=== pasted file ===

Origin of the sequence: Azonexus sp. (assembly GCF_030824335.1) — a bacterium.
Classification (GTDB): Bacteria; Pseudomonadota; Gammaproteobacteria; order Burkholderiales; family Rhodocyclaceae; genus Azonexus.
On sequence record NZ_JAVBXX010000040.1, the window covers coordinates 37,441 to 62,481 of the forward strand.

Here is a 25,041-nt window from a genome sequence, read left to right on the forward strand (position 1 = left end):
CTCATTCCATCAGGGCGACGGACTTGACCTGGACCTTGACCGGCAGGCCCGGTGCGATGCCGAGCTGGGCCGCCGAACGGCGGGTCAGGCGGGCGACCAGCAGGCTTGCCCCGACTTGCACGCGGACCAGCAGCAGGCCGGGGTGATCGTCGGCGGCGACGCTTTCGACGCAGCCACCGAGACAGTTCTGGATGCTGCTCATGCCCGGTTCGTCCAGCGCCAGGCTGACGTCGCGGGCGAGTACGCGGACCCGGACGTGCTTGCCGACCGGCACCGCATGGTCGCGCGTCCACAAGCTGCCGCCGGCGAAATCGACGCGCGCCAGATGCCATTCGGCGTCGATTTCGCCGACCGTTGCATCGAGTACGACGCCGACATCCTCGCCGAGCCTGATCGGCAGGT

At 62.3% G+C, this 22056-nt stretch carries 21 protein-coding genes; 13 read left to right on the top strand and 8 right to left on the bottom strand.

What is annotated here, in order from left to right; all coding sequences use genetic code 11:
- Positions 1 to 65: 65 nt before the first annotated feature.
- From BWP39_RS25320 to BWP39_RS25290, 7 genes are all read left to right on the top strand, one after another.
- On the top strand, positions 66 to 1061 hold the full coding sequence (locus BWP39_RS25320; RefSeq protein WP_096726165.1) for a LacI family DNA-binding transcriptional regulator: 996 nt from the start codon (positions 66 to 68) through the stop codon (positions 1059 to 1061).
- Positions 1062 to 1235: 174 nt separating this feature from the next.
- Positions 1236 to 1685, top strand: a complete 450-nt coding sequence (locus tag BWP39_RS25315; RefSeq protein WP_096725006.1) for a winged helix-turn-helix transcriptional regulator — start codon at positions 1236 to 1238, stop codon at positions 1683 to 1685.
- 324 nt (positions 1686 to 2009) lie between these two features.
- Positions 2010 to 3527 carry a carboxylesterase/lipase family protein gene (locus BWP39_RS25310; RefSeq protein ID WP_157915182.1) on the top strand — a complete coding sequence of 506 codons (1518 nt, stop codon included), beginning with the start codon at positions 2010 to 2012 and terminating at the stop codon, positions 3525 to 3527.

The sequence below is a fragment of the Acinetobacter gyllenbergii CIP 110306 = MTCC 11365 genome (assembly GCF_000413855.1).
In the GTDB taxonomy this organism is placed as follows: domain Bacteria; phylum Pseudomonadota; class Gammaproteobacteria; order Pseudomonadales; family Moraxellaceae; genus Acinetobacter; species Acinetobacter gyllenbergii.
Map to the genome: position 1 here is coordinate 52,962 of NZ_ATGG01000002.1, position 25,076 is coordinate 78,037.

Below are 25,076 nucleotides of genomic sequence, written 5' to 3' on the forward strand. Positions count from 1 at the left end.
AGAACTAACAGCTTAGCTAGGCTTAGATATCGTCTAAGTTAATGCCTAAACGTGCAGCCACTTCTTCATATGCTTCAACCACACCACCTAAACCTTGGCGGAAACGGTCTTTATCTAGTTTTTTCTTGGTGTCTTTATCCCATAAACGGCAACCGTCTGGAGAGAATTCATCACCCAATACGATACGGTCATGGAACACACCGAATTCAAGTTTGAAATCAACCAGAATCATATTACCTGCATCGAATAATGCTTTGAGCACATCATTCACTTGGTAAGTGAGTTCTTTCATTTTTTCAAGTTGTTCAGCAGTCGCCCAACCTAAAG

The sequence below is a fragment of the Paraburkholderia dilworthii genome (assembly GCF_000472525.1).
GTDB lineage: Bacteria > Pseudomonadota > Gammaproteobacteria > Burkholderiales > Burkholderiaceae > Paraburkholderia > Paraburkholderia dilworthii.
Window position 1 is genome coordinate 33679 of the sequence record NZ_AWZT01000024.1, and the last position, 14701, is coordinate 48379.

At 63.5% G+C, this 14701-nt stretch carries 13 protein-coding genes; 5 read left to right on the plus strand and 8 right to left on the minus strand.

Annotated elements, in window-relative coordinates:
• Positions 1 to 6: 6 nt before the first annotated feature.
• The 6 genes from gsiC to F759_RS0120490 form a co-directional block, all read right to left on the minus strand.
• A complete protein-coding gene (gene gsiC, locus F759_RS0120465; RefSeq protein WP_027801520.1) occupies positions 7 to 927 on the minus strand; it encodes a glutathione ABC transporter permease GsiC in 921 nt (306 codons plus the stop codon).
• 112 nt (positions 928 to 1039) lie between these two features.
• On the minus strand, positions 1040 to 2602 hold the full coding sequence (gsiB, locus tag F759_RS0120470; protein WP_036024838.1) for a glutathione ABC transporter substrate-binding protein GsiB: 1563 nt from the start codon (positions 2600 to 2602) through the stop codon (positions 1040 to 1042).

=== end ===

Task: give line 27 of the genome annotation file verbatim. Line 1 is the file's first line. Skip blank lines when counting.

• A complete protein-coding gene (gene gsiC, locus F759_RS0120465; RefSeq protein WP_027801520.1) occupies positions 7 to 927 on the minus strand; it encodes a glutathione ABC transporter permease GsiC in 921 nt (306 codons plus the stop codon).